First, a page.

With the pervasive use of keyboards and monitors during office visits these days, most patients and doctors would not look to technology to strengthen their ties. But mobile health adds and apps (what I call “add-appters”), wearable sensors, remote patient monitoring and telemedicine consults can markedly facilitate the physician-patient relationship. It’s beyond improving communications between doctors and patients — which has already been proven by studies at Kaiser Permanente with email, phone and video connections and through the Open Notes project of sharing office notes.
This is about patient-generated data. For the first time, patients are seeing their own physiologic data on their smartphones via wearable sensors or add-appters. Not only are data such as blood pressure or heart rhythm being gathered by the patient, but it’s up to the individual when or whether to share it with his or her physician. This is the beginning of a radically different patient-doctor relationship, where the patient is activated, engaged and driving the care process.
Even before the data are shared with a physician via a dashboard screenshot, it can be analyzed by computer algorithms. For example, one of the smartphone electrocardiogram sensors has embedded software to immediately tell the user whether the heart rhythm tracing obtained is normal or abnormal. When it is normal, that can provide marked reassurance to the patient and can pre-empt an emergency department visit — which already has happened many times in my practice. We already know that computer readings of ECGs are routine in hospitals and are remarkably accurate — it’s just a matter of taking this software processing into mobile apps. This is just one of hundreds of examples that are forthcoming. You might quickly get the impression that this takes the place of physician contact, saving the valuable “coupon” for when it’s needed. Of course, such algorithms have to be fully validated, but ultimately they will or won’t survive.
And it’s not just about patient-generated data. It’s about the office visits that will go virtual. The majority will be conducted via secure video encounters with patient-generated data sent beforehand, utilizing the capability of smartphone add-apters like the otoscope or vital sign metric devices to get all the information collected just as it would occur in the traditional, physical face-to-face visit. But the doctor and patient will be face-to-face and review together data that the patient gathered, along with real-time data.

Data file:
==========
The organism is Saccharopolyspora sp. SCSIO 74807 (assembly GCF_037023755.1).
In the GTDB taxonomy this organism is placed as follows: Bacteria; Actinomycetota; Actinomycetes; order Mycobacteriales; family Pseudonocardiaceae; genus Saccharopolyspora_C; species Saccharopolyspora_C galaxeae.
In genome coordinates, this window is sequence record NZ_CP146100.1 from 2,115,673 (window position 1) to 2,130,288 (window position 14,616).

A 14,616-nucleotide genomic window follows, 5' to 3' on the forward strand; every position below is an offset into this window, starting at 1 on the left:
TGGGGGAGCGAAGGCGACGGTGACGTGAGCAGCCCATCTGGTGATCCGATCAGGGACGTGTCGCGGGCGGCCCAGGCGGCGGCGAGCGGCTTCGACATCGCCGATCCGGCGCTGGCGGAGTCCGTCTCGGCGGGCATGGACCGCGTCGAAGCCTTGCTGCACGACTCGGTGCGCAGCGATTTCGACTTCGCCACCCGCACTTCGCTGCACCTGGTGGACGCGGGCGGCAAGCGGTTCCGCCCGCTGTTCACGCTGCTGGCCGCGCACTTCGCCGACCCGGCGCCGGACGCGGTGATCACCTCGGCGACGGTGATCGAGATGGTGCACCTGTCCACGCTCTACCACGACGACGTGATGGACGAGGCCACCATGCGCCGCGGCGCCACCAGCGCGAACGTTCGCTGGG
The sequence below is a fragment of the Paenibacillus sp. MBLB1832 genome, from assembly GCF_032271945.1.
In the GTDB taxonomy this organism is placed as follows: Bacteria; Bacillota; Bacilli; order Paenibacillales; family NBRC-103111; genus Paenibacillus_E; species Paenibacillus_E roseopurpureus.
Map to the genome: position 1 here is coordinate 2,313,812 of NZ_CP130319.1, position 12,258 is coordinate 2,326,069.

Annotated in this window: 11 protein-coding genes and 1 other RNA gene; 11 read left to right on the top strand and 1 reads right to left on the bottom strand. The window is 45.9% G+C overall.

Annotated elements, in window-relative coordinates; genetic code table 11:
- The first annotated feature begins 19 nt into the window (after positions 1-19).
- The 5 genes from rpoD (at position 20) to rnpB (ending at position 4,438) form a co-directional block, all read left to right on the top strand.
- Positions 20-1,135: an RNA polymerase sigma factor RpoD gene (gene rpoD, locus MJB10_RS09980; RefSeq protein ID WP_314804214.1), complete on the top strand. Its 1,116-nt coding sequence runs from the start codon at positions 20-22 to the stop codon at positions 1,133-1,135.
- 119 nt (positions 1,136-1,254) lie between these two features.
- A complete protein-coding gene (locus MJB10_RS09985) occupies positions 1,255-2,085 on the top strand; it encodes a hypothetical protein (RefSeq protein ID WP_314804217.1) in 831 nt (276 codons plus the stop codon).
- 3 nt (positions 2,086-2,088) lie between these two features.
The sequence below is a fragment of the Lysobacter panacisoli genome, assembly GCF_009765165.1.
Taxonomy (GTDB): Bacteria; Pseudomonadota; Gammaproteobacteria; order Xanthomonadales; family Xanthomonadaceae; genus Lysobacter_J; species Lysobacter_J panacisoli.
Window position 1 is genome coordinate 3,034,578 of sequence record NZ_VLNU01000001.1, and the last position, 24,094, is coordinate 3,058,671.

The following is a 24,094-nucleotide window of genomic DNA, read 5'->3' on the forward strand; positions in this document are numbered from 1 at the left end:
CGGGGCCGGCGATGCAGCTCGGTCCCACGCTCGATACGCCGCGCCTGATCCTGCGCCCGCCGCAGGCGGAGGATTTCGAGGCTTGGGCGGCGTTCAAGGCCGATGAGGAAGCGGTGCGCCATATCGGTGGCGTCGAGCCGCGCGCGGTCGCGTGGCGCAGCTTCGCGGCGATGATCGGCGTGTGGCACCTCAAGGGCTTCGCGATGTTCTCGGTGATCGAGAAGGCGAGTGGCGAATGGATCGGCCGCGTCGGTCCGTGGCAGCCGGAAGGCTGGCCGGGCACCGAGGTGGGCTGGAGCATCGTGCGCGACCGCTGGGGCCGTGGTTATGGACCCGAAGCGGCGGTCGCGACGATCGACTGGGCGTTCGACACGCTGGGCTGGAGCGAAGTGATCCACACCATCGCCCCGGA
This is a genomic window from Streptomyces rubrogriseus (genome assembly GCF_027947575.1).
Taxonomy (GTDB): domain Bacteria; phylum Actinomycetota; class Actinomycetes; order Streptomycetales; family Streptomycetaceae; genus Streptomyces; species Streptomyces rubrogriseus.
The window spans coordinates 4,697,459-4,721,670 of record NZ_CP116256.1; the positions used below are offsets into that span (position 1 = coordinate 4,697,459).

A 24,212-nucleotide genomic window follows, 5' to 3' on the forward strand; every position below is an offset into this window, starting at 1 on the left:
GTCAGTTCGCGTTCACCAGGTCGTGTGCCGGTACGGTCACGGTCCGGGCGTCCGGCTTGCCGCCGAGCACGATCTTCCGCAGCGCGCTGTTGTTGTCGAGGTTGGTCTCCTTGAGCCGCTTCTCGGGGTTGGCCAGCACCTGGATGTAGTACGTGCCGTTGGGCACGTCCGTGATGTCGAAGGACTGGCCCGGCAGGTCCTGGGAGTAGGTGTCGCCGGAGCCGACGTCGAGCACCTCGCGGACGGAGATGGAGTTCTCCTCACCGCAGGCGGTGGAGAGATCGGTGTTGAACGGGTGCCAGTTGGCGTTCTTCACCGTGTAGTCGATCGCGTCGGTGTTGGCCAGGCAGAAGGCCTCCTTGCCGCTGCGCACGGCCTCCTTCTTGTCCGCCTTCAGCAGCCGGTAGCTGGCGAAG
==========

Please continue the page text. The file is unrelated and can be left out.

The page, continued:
Take it another step further into the not so distant future where consumers will be able to do most of their lab tests using devices attached to their smartphones. Such lab testing like liver function, kidney function or potassium levels can be analyzed readily by software with the results and interpretation immediately provided to the patient. Also, apps should be able to translate complex medical data into patient-friendly language, such as: "Your potassium is low, here's why that's a problem, and here's what you should do about it."
Many will question whether this technology will lead to a deterioration of the doctor-patient relationship, relying too much on a virtual connection and the potential to diminish the human factor, the healing touch. But that is precisely the upside. With more time for doctors to concentrate on patients who really need physical consults by physical visits, more time can be spent with those individuals. Furthermore, the value of patients who are becoming empowered and data-driven with their own information is not to be diminished. That activation alone can strengthen the patient’s participation and sense of equal footing with the doctor. Just think how uplifting it could be for patients to avoid such “parking” problems like the usual 60-plus-minute wait to see a doctor, coupled with the average 12-minute new visit or seven-minute return visit for simple and routine matters. This is not about outsourcing patient care to a computer, but rather decompressing the bulk of tasks that can be automated without compromise to the quality or intimacy of patient care.
To enable this futuristic form of medicine, we will need more physicians to move from analog to digital. For physicians to support letting go of things that can be done better by algorithms (as long as they have been rigorously tested) and embrace the new era of patient-generated data. It’s about having patients take a major, active technology-assisted role in their care and enhancing a vital relationship through a true sense of partnership.